It is to be understood that the figures and descriptions of the present invention have been simplified to illustrate elements that are relevant for a clear understanding of the invention, while eliminating, for purposes of clarity, other elements that may be well known. Those of ordinary skill in the art will recognize that other elements are desirable and/or required in order to implement the present invention. However, because such elements are well known in the art, and because they do not facilitate a better understanding of the present invention, a discussion of such elements is not provided herein. The detailed description will be provided hereinbelow with reference to the attached drawings.

Description of Operation of a Basic Pulsed Power System

As briefly described above, FIG. 1 shows a basic pulsed alternator system connected to a rail gun load. In FIG. 1, a charging drive CD is connected to a pulsed alternator PA with four poles (P1, P2, P3, P4). A field power controller FPC regulates the field excitation of the pulsed alternator PA, and the four phases of the pulsed alternator are connected to a load converter LC. The load converter LC and the field power controller FPC are also connected to a load L, which in FIG. 1 is represented by an electromagnetic rail gun G used to fire a projectile P.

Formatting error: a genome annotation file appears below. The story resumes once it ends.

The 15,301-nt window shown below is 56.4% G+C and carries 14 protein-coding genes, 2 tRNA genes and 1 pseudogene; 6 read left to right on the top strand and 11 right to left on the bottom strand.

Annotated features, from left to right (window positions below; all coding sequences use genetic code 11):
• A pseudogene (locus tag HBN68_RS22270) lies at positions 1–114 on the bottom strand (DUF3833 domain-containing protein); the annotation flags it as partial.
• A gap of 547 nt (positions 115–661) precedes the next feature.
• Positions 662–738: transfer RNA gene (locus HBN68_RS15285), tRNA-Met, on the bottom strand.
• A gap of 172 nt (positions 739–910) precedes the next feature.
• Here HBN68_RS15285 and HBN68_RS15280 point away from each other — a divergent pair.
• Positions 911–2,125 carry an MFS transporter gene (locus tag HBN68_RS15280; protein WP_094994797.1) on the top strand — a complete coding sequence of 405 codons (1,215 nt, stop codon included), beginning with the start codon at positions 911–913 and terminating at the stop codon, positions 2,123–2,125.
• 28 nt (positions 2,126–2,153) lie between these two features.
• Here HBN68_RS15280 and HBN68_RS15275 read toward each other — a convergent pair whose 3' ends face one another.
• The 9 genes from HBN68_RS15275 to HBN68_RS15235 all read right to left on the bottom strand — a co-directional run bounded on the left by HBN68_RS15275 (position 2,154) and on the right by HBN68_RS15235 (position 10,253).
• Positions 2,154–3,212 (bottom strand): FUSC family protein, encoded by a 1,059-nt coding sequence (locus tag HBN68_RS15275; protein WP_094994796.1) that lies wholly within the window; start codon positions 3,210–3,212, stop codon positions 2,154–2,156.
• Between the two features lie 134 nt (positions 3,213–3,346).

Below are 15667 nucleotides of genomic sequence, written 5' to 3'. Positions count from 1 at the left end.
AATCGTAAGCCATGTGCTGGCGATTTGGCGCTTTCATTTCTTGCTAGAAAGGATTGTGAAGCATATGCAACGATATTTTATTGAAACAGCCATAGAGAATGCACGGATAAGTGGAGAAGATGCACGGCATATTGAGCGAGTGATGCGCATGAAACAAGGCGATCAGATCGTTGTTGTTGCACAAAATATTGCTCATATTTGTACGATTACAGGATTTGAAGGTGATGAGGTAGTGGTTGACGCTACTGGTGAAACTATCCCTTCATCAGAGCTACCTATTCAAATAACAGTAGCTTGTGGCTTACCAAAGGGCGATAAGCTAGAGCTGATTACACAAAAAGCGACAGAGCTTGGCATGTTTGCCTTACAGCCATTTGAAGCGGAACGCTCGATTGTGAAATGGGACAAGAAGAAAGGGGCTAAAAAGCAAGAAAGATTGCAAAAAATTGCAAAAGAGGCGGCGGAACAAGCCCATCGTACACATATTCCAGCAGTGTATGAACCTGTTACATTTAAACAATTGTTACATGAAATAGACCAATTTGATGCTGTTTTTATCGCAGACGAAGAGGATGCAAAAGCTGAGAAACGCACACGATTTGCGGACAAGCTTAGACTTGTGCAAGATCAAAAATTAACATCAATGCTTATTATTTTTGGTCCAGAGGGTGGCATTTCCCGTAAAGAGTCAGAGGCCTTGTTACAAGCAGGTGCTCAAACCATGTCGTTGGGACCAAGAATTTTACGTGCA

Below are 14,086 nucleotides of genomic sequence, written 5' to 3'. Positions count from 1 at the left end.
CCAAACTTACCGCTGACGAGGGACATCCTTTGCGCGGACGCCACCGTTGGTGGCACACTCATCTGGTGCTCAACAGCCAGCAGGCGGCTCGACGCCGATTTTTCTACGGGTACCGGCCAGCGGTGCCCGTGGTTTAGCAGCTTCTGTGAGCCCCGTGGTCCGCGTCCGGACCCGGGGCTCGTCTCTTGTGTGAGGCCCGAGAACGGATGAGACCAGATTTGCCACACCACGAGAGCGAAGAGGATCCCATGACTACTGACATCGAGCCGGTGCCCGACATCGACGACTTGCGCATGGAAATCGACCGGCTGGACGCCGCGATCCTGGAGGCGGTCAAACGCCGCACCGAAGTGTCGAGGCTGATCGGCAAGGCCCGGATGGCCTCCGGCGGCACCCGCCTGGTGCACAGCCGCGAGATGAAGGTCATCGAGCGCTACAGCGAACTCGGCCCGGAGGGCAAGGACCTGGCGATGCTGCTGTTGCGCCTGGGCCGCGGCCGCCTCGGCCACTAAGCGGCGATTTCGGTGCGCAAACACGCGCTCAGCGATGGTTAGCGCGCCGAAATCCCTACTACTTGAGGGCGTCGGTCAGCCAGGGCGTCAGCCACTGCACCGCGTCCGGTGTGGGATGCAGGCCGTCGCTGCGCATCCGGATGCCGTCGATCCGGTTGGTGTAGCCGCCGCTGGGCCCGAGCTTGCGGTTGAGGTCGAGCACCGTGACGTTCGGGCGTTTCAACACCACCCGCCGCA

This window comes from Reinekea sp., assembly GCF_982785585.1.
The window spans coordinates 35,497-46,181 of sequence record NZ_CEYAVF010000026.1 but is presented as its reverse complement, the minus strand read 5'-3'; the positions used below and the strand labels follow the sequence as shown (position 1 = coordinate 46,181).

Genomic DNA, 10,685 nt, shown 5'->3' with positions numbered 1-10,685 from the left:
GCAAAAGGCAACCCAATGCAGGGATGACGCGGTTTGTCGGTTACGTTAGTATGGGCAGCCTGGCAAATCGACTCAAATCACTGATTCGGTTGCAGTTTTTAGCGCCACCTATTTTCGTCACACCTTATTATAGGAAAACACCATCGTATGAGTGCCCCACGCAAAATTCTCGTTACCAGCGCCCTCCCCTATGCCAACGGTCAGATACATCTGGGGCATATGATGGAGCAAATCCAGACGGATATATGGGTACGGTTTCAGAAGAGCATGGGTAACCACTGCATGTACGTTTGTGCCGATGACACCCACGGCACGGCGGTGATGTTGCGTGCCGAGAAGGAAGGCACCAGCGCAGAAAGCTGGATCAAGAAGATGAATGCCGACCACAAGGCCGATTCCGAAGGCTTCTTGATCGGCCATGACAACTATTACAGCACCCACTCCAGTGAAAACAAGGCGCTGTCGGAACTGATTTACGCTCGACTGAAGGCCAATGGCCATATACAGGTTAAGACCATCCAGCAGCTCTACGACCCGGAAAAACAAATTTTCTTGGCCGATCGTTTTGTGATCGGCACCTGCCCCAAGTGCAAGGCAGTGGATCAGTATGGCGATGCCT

Generally speaking, the pulsed alternator PA requires external magnetic field excitation from a low energy source. In the present example, the field power controller FPC regulates this field excitation. The field power controller FPC preferably includes a low energy, field initiation power supply FIPS to initiate excitation. The initiation power supply FIPS converts source power to typically 5.0 to 10.0 kV dc. A dc capacitor in the initiation power supply FIPS stores approximately 0.1 MJ of energy that will be discharged into the pulsed alternator PA field to initiate excitation (see FIG. 1).